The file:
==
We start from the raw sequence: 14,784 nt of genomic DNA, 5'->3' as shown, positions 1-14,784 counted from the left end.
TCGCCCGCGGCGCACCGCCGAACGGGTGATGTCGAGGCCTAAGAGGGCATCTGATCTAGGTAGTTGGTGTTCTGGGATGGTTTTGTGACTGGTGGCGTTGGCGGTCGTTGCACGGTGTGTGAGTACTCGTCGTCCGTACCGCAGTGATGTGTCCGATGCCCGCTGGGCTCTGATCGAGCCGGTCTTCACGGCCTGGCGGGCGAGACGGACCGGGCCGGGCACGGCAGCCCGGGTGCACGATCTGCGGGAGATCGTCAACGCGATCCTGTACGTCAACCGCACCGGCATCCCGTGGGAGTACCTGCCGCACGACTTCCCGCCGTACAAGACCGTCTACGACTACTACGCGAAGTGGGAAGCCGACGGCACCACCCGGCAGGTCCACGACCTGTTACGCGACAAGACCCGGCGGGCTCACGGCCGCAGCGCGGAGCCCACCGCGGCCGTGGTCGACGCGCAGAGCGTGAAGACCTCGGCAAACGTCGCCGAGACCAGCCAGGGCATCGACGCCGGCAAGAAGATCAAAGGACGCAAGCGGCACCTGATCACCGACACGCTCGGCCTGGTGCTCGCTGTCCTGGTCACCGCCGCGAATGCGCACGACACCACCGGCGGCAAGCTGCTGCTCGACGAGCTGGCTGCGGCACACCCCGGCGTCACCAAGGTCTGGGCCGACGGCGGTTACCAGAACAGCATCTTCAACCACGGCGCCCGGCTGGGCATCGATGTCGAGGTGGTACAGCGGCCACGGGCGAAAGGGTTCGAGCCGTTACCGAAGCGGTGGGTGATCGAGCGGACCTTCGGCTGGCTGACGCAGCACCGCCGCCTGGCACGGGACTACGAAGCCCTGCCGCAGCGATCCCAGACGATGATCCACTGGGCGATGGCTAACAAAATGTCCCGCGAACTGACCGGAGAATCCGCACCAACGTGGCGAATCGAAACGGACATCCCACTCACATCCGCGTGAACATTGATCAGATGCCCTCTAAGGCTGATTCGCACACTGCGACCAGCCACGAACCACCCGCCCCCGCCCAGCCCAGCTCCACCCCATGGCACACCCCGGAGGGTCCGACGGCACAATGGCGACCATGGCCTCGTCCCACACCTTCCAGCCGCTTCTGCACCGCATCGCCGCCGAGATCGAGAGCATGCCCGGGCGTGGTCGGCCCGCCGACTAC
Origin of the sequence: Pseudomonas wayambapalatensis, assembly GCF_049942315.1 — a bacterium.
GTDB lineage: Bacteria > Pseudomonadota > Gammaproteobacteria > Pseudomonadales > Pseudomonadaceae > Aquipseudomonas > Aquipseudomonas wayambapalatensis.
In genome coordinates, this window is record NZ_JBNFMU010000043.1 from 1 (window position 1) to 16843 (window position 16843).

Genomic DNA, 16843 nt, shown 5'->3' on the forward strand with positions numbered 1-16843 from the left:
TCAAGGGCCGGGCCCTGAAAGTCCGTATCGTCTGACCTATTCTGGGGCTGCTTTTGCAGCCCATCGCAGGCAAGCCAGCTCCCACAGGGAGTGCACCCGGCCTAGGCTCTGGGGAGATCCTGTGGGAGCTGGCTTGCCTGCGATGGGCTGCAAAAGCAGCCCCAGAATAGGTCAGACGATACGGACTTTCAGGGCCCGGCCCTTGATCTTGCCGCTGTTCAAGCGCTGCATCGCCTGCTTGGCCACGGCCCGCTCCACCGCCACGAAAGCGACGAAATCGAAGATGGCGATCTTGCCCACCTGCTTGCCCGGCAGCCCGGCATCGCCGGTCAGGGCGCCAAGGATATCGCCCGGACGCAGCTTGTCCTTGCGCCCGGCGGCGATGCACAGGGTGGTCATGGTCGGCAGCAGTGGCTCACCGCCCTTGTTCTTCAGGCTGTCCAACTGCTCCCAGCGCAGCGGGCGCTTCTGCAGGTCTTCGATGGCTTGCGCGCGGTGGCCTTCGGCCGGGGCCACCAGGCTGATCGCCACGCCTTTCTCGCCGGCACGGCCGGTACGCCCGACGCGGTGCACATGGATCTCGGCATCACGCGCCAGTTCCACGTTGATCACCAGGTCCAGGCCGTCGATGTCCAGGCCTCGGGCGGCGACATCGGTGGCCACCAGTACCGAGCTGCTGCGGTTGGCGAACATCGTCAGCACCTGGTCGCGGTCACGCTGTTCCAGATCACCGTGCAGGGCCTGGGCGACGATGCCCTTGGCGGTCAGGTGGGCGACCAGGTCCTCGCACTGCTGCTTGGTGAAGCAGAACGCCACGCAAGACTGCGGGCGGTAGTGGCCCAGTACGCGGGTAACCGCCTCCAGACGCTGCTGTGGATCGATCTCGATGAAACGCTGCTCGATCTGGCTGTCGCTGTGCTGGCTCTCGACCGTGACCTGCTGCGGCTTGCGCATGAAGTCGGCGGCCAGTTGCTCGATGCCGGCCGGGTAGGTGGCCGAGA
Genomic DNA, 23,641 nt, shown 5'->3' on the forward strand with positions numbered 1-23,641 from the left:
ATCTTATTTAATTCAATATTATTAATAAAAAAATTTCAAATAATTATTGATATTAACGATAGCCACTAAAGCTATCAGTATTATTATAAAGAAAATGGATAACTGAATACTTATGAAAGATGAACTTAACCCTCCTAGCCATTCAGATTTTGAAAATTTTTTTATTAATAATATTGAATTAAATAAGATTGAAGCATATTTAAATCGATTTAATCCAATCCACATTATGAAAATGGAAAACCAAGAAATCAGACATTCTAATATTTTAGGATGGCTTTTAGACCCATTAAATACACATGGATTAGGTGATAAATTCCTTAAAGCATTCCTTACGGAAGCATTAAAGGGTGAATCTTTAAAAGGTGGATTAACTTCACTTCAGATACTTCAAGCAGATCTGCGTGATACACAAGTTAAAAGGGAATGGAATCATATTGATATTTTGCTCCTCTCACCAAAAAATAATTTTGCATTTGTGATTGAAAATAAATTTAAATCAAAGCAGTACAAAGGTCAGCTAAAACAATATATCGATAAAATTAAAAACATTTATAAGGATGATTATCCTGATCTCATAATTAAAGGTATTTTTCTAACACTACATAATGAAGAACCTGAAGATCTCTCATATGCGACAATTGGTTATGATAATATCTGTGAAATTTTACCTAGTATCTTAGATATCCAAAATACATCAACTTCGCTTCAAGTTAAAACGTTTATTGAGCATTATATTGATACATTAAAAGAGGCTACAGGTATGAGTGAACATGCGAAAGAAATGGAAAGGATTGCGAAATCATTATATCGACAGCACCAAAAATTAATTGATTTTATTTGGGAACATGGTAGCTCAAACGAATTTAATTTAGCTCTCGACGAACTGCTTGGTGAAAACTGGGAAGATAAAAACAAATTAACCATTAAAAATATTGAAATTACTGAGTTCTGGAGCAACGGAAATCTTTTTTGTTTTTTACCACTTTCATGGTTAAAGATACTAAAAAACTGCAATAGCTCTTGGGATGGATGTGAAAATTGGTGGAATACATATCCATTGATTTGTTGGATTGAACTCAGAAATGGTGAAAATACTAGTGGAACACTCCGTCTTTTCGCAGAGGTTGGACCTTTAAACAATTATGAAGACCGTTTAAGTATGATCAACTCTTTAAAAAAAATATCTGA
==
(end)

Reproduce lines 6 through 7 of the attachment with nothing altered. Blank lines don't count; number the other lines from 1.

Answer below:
Genomic DNA, 16843 nt, shown 5'->3' on the forward strand with positions numbered 1-16843 from the left:
TCAAGGGCCGGGCCCTGAAAGTCCGTATCGTCTGACCTATTCTGGGGCTGCTTTTGCAGCCCATCGCAGGCAAGCCAGCTCCCACAGGGAGTGCACCCGGCCTAGGCTCTGGGGAGATCCTGTGGGAGCTGGCTTGCCTGCGATGGGCTGCAAAAGCAGCCCCAGAATAGGTCAGACGATACGGACTTTCAGGGCCCGGCCCTTGATCTTGCCGCTGTTCAAGCGCTGCATCGCCTGCTTGGCCACGGCCCGCTCCACCGCCACGAAAGCGACGAAATCGAAGATGGCGATCTTGCCCACCTGCTTGCCCGGCAGCCCGGCATCGCCGGTCAGGGCGCCAAGGATATCGCCCGGACGCAGCTTGTCCTTGCGCCCGGCGGCGATGCACAGGGTGGTCATGGTCGGCAGCAGTGGCTCACCGCCCTTGTTCTTCAGGCTGTCCAACTGCTCCCAGCGCAGCGGGCGCTTCTGCAGGTCTTCGATGGCTTGCGCGCGGTGGCCTTCGGCCGGGGCCACCAGGCTGATCGCCACGCCTTTCTCGCCGGCACGGCCGGTACGCCCGACGCGGTGCACATGGATCTCGGCATCACGCGCCAGTTCCACGTTGATCACCAGGTCCAGGCCGTCGATGTCCAGGCCTCGGGCGGCGACATCGGTGGCCACCAGTACCGAGCTGCTGCGGTTGGCGAACATCGTCAGCACCTGGTCGCGGTCACGCTGTTCCAGATCACCGTGCAGGGCCTGGGCGACGATGCCCTTGGCGGTCAGGTGGGCGACCAGGTCCTCGCACTGCTGCTTGGTGAAGCAGAACGCCACGCAAGACTGCGGGCGGTAGTGGCCCAGTACGCGGGTAACCGCCTCCAGACGCTGCTGTGGATCGATCTCGATGAAACGCTGCTCGATCTGGCTGTCGCTGTGCTGGCTCTCGACCGTGACCTGCTGCGGCTTGCGCATGAAGTCGGCGGCCAGTTGCTCGATGCCGGCCGGGTAGGTGGCCGAGA